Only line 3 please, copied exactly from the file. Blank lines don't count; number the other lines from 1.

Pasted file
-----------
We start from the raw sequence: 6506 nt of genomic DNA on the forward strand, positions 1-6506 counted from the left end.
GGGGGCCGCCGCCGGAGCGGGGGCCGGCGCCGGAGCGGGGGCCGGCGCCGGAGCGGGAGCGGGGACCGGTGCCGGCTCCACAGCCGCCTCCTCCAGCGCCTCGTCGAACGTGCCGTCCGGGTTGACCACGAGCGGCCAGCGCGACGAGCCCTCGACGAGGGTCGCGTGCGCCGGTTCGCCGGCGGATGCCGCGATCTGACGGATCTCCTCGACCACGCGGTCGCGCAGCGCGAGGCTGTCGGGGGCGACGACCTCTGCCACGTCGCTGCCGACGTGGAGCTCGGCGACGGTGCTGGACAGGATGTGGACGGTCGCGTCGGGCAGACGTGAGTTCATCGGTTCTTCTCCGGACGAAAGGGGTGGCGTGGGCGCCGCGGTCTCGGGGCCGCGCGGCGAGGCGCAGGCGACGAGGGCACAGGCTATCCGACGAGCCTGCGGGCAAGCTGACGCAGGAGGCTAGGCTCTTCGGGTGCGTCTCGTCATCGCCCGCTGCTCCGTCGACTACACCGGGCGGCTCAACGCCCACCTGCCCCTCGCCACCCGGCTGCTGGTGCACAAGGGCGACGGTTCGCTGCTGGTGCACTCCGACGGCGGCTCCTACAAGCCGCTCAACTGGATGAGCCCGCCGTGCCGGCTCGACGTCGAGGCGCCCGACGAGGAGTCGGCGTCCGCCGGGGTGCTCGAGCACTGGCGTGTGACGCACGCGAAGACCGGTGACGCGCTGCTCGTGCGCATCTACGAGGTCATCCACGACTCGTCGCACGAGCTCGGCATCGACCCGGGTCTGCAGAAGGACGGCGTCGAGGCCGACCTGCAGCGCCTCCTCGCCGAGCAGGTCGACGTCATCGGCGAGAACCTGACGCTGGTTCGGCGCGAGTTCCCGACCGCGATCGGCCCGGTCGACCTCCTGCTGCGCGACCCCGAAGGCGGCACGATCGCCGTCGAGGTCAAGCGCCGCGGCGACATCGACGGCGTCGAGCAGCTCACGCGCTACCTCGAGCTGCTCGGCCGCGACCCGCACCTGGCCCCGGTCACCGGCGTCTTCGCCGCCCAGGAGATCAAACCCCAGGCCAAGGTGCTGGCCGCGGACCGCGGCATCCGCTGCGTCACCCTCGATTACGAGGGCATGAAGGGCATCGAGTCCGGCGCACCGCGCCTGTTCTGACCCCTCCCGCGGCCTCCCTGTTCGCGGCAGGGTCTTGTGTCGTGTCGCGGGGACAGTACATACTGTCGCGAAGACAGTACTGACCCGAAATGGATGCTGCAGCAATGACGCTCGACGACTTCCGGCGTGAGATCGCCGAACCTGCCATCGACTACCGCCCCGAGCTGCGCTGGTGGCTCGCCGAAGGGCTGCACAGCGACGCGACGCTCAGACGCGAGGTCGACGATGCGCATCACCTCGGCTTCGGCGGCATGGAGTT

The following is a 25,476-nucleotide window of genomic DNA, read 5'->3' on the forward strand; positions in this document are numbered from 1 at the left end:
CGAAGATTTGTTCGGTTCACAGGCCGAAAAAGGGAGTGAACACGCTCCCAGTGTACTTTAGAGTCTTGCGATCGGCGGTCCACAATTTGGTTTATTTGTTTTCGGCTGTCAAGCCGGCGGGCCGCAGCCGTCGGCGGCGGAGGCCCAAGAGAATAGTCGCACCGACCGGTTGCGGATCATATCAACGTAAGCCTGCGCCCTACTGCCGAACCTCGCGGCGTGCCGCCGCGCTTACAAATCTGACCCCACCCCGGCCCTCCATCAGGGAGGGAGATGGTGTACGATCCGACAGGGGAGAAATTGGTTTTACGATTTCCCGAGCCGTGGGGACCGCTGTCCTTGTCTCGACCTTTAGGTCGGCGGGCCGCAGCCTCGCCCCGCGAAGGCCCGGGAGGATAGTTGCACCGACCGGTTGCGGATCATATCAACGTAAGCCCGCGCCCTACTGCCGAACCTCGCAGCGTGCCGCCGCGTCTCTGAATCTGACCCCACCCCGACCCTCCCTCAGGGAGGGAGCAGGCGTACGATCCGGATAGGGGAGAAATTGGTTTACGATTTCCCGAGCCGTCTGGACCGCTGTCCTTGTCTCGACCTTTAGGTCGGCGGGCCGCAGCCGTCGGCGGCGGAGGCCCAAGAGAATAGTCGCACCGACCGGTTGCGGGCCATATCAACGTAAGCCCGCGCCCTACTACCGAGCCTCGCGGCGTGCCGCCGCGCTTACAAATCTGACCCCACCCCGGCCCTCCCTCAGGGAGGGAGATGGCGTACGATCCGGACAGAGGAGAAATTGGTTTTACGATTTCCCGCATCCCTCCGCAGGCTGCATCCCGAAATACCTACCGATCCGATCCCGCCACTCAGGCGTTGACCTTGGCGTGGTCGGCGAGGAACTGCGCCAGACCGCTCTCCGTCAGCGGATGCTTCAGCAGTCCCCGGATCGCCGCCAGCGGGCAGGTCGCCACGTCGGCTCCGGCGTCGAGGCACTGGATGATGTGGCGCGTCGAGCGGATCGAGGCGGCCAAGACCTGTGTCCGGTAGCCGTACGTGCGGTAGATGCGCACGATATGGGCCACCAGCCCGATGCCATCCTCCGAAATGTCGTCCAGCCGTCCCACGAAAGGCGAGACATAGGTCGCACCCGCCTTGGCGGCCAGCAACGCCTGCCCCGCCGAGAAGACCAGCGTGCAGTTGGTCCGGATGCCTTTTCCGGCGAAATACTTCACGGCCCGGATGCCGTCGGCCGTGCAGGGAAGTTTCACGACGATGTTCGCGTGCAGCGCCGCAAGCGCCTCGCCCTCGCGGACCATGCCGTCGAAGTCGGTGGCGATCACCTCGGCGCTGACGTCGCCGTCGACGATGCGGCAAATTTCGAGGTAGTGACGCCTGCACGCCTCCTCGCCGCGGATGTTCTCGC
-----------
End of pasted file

The following is a 25,476-nucleotide window of genomic DNA, read 5'->3' on the forward strand; positions in this document are numbered from 1 at the left end: